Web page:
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Cocoa grinders compete for butter while powder supplies abound
June 17, 2014 / 3:16 AM / 4 years ago

Cocoa grinders compete for butter while powder supplies abound

* Chocolate makers rush to buy butter from rivals

* Cocoa butter ratios hit multi-month highs

* Some bean processors cut back on grindings

By Marcy Nicholson and Lewa Pardomuan

NEW YORK/SINGAPORE, June 16 (Reuters) - Chocolate makers including Barry Callebaut are racing to buy cocoa butter from their competitors this summer, pushing price premiums to their highest in months.

The scramble for butter reflects a growing imbalance in the market for the two main substances produced from grinding a cocoa bean: butter, which gives chocolate its melt-in-the-mouth texture, and powder that is used in cakes, biscuits and drinks.

Years of rapid expansion in the cocoa-grinding industry have given rise to a global abundance of powder stocks, driving down prices, even while the need for premium-fetching butter expands. Now, that trend is reversing: some processors are cutting back on grinding their own beans and buying instead on the open market.

Barry Callebaut, the world’s biggest maker of industrial chocolate, recently bought butter in Europe for its chocolate needs, according to a source familiar with the purchases.

“As far as I know, they still need butter for next year, so they are hedging some of the volumes, small volumes,” an Asian-based industry source said, referring to Barry Callebaut.

A Barry Callebaut spokesman declined to comment.

Barry Callebaut is not alone. Other large grinders are also in the market as some reduce their own output, sources say.

“All the big grinders have been in the market. It’s been very active,” one U.S. trader said.

In Asia, the price of cocoa butter has risen to 2.50 times the cocoa futures price in London <0#LCC:>, the highest ratio since December and up from 2.40 a month ago. In the United States, it is at a five-month high around 2.70 times the ICE Futures U.S. futures contract, versus 2.65 a month prior, and in Europe is around 2.60 times the London contract, a six-month peak CCAFR-BUTNE-P1.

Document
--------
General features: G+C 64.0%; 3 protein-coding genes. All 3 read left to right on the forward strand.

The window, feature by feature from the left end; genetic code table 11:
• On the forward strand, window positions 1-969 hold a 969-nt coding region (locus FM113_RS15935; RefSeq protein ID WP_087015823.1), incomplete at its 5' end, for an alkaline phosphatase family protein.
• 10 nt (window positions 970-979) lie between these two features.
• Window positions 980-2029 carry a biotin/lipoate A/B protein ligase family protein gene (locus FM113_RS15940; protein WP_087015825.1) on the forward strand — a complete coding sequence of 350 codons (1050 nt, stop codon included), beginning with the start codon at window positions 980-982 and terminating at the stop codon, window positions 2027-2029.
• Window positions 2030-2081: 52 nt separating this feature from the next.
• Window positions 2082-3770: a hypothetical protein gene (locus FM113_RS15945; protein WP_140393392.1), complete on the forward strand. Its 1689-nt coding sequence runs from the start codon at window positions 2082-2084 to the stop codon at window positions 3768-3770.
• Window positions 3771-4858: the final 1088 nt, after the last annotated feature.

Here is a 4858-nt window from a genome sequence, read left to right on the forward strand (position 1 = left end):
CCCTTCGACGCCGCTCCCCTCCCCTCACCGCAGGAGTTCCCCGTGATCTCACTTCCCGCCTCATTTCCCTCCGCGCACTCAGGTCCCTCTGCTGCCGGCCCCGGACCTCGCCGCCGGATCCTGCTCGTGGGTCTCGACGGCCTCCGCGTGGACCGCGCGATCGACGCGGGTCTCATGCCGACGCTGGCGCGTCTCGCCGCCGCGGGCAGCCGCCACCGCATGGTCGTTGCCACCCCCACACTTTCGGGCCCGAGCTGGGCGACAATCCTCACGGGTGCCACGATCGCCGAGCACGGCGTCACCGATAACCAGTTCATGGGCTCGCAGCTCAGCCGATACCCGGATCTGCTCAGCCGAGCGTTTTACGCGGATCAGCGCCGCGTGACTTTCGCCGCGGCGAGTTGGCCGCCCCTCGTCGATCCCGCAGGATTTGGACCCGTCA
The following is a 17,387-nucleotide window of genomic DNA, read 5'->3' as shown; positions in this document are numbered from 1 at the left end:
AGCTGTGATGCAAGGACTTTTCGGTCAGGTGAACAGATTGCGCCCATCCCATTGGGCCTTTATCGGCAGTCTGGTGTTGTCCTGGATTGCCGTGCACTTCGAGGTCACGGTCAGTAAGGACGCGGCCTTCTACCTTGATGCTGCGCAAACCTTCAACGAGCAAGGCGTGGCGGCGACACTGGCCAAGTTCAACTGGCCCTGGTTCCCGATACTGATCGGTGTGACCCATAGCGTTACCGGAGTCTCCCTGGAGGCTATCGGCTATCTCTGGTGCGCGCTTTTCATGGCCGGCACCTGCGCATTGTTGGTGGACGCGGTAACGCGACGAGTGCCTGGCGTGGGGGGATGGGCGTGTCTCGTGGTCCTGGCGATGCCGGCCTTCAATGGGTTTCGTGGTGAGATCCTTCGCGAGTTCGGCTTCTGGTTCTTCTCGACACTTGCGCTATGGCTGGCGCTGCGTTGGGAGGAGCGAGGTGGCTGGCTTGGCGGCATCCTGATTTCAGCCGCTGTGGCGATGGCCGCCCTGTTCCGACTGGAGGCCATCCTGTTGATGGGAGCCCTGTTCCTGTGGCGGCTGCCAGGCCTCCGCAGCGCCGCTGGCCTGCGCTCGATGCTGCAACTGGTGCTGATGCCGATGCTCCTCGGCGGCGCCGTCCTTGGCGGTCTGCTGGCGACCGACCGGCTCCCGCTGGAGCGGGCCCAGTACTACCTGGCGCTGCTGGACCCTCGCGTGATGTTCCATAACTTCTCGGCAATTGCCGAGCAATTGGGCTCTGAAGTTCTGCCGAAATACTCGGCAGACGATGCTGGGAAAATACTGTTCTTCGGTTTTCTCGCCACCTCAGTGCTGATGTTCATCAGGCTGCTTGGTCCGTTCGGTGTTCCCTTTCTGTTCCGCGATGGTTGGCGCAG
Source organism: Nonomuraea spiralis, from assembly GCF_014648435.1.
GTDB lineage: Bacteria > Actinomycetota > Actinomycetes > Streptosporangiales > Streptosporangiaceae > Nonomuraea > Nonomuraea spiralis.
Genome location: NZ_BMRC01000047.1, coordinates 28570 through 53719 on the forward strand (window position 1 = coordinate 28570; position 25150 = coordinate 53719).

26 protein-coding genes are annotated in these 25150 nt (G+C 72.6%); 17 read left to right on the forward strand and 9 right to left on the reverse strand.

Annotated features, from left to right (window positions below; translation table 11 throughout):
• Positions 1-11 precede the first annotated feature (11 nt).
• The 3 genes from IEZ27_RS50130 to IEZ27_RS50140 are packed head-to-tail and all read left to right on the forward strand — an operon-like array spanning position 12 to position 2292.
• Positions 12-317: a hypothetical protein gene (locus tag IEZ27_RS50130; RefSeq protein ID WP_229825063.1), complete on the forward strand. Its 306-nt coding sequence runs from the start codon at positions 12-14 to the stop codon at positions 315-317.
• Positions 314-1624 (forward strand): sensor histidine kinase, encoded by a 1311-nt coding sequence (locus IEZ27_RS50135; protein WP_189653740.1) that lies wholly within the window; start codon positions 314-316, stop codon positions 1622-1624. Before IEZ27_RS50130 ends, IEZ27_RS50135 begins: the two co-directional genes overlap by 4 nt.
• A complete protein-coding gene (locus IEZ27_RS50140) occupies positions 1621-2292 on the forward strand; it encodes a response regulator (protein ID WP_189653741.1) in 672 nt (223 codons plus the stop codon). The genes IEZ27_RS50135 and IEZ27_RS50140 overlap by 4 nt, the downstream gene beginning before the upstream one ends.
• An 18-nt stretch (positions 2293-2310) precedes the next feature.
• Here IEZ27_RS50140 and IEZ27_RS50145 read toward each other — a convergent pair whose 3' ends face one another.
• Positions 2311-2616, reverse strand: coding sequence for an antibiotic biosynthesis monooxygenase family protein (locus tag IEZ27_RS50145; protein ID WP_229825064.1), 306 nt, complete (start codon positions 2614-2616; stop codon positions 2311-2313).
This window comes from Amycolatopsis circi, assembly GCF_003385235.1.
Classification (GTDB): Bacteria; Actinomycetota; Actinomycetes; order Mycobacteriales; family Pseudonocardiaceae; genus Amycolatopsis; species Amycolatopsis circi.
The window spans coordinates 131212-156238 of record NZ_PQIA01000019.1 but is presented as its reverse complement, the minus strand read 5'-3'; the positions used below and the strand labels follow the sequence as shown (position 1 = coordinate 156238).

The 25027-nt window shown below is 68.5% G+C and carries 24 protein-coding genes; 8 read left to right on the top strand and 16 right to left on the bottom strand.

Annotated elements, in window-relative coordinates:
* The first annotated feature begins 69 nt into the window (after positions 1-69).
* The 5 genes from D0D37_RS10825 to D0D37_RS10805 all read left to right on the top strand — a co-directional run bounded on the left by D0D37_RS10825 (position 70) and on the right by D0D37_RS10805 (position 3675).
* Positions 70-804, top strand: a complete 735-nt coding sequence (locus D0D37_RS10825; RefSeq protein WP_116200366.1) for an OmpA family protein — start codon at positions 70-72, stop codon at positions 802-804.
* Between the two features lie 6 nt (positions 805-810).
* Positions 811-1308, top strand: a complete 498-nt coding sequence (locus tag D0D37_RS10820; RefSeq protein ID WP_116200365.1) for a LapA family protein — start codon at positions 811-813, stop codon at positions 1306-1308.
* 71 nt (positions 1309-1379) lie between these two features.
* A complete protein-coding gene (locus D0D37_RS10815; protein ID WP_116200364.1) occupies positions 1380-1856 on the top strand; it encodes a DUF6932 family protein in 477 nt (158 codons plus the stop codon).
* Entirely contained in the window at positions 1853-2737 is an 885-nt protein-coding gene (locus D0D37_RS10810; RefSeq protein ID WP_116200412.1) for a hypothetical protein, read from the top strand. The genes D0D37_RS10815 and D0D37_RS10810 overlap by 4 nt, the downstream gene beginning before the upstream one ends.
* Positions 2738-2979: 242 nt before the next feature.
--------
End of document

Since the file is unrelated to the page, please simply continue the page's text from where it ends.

Cocoa futures are at the highest levels in nearly three years, lifting nearby butter prices above $8,400 per tonne against the spot contract in the United States and $8,600 per tonne in Europe.


Butter demand has been strong since the second half of 2013, and grinders have been feeding that market -- in the process topping up stocks of powder.

Grinders do not reveal the size of their stocks and chocolate makers had been waiting for the butter ratio to drop after Easter celebrations, but further gains caught them by surprise, prompting the recent round of purchases on fear they will rise even higher.

“We have spoken directly to Asian processors ... who have confirmed slowdown in pressing,” said one industry source.

Asia Pacific is the No. 3 region for overall cocoa consumption but the biggest for powder, having consumed a quarter of the world’s volumes in 2012.

In 2014, Asian consumption of both powder and butter are set to rise by more than 4 percent each, whereas in the United States, butter consumption is forecast to inch lower as chocolate demand falls on discretionary buying and a switch to healthier foods, International Euromonitor data shows.

The readily available powder and apparent slow-down in Asian bean processing, with an estimated increased capacity of 200,000 tonnes, comes as international cocoa grinders go through with multi-million dollar expansions in Indonesia, the world’s third biggest cocoa producer and currently facing a bean shortfall.

Swiss-based Barry Callebaut bought Singapore’s Petra Foods Ltd’s cocoa business in 2013, and commodity giants such as U.S.-based Cargill and Malaysian cocoa group Guan Chong Berhard have set up operations there. Olam is set to start building a new plant.

“We are constantly in an oversupply situation,” said another industry source.

While many powder buyers in the United States have secured supplies through 2015 and are already shopping into 2016, those seeking immediately available butter can’t find a seller, traders said.

“Demand for butter is nearby, demand for powder is two years forward,” another U.S. trader said. (Editing by Jonathan Leff)

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